The skipper discards the innards of gutted fish aboard his fishing trawler Harvest Reaper approximately 18 nautical miles offshore from Newlyn, U.K., on Sunday, Nov. 26, 2017. Prime Minister Theresa May will pull Britain out of the 1964 London convention that allows European fishing vessels to access waters as close as six to twelve nautical miles from the U.K. coastline. Photographer: Annie Sakkab/Bloomberg
A skipper discards the innards of gutted fish from a trawler off the coast of Cornwall © Bloomberg

Gutting fish is a messy business. Doing so aboard a 79ft beam trawler while bobbing up and down on the high seas off the coast of Cornwall is messier still. For the inexpert hand, emerging covered in gooey intestines is almost a dead cert.

Lamorna Ash, a 22-year-old Londoner, learns this the hard way. After eight days on board the Filadelfia, however, she is decapitating monkfish and slicing open leopard rays with a “horrifying kind of satisfaction”. The crew even assign her a nickname, “Raymundo”, which she accepts with unbridled pride.

Part coming-of-age memoir, part anthropological study, Dark, Salt, Clear glistens with deftly told snippets and character-rich stories: about the habits of fish and the art of catching them; about the bifurcating life of sea and shore; about “salt-licked winds” and squawking seabirds; and, perhaps most poignantly, about Lamorna Ash herself, the “emmet” or outsider, who so desperately desires to belong.

Ash may be a plummy-voiced product of St Paul’s Girls’ School and Oxford university, but she holds her own. Day one in her chosen field site of Newlyn, a busy Cornish fishing village of some 4,400 residents and five pubs, and we find her swept up on a boozy bar crawl. What started out as a research trip for a graduate thesis then morphs into a longer sojourn. In the months that follow, she gamely throws herself into community life; chatting away to pensioners, visiting the quayside fish market, cadging trips on fishing vessels.

This is no travel-lite romp, however. Ash is not only too sensitive for that, she is also too vested. Her very name (Lamorna is a cove just around the headland) evokes the county where her mother was born and where Ash’s imagined identity lies. Indeed, it is her gradual disabusing of this privately concocted “creation myth” that gives the book much of its bite and poignancy.

In one telling incident, she bounces enthusiastically up to a local shopkeeper after a short stint away, only for the woman to look at her blankly: “No, sorry, I can’t place you, my love.” This is Ash learning, like we all must, that we are but a “blip” and that places go on without us.

So, if not to Ash, then to whom does this corner of coastal Cornwall belong? The question cuts to the core of this acutely observed account of its hard-pressed fishermen. Hit by rising costs and restrictive EU quotas (“bloody Frenchies”), the UK fishing industry has struggled in recent decades.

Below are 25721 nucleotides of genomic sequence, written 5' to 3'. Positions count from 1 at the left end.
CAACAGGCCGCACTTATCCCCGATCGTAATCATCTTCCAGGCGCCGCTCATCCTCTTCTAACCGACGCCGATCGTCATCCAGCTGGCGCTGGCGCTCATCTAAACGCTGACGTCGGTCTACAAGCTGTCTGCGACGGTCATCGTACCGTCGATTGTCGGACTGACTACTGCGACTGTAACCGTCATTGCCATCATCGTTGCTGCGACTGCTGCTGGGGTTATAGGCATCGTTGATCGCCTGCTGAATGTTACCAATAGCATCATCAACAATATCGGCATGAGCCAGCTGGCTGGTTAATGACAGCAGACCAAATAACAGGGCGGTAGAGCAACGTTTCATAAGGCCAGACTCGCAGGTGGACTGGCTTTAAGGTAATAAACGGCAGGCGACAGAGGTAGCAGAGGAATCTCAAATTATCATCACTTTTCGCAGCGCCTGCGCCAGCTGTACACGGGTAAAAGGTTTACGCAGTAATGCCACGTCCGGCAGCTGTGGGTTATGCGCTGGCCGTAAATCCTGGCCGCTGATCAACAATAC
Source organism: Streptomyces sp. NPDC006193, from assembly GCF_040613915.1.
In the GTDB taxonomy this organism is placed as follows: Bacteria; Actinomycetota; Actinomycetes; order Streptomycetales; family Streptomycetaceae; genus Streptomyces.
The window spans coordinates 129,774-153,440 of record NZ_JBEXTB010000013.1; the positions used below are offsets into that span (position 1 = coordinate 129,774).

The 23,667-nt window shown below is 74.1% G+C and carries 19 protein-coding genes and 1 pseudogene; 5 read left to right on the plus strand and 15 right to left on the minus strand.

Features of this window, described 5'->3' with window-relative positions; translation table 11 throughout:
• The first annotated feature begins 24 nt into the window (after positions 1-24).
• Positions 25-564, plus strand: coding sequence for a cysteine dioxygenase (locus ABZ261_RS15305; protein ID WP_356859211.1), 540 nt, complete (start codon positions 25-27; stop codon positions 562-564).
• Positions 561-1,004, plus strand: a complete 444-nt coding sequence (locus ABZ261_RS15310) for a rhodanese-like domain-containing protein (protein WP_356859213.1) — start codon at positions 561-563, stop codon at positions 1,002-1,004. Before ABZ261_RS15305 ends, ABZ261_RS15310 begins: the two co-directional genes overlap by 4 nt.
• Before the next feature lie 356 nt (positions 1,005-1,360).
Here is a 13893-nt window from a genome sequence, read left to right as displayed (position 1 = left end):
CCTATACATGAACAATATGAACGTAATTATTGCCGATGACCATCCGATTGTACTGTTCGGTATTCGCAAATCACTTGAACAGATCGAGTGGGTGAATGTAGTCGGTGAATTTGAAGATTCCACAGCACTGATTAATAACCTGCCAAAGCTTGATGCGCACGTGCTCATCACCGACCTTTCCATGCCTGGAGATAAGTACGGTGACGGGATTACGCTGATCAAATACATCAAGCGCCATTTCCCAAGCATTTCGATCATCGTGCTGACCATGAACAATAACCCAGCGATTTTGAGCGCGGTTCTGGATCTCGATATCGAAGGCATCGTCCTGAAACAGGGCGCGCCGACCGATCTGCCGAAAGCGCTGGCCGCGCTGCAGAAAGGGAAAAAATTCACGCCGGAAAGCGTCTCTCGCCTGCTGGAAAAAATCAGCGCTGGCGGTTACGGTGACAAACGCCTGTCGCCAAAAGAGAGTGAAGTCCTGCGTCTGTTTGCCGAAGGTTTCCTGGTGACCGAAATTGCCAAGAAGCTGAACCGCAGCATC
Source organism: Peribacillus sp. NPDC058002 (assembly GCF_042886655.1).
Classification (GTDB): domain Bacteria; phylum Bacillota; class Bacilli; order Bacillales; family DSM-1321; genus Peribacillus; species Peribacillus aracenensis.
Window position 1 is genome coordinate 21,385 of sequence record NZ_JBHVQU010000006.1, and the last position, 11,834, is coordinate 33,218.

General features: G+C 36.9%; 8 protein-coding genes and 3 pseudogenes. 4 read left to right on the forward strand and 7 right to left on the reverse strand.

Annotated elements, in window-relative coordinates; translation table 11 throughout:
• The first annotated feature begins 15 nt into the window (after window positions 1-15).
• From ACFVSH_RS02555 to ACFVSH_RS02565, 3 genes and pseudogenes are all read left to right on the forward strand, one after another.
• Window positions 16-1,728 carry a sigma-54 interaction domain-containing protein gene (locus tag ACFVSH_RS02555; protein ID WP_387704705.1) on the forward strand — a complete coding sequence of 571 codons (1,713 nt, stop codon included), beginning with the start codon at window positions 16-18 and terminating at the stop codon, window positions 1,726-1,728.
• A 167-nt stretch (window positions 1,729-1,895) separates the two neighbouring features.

Ash’s focus is only tangentially on the politics and economics of modern-day fisheries. Instead, what catches her eye — and what she writes about in often scintillating prose — are the individual lives of Cornwall’s fishermen. Men such as Don, the Filadelfia’s barrel-chested skipper, whose onshore vivacity evaporates into sombre silence once in his wheelhouse. Or the crabber James, who digitally tags his pots as with an “x” on a treasure map. Or the “left-field” Kyle, who once went to Manchester but was confounded by the absence of the sea.

When she turns to issues such as quota revisions or Brexit (which has near-universal support in fishing communities), Ash does so not in facts and figures but via the lived realities of the fishermen. Embedded among them, she absorbs their frustration at “continuously feeling unheard” — about gentrification and youth unemployment, about the loss of village ways and possible betrayal by UK trade negotiators.

Cornwall’s harbourside cottages and ragged cliffs may look picturesque, but they hide an unsettling “anger and insularity”, she argues. With graceful lyricism and endearing humility, Ash gives this rage both voice and face. Instinct will warn many of her subjects to be distrustful of an “emmet” writing about them and their turf. She isn’t one of them nor ever will be. Yet for those in Newlyn who got to know her — as Lamorna, Raymundo, my love — she more than earns her Cornish stripes.

Dark, Salt, Clear, by Lamorna Ash, Bloomsbury Press, RRP£15, 336 pages

Join our online book group on Facebook at FT Books Cafe. Listen to our podcast, Culture Call, where FT editors and special guests discuss life and art in the time of coronavirus. Subscribe on Apple, Spotify, or wherever you listen.

Get alerts on Non-Fiction when a new story is published

Copyright The Financial Times Limited 2021. All rights reserved.
Reuse this content (opens in new window)

Follow the topics in this article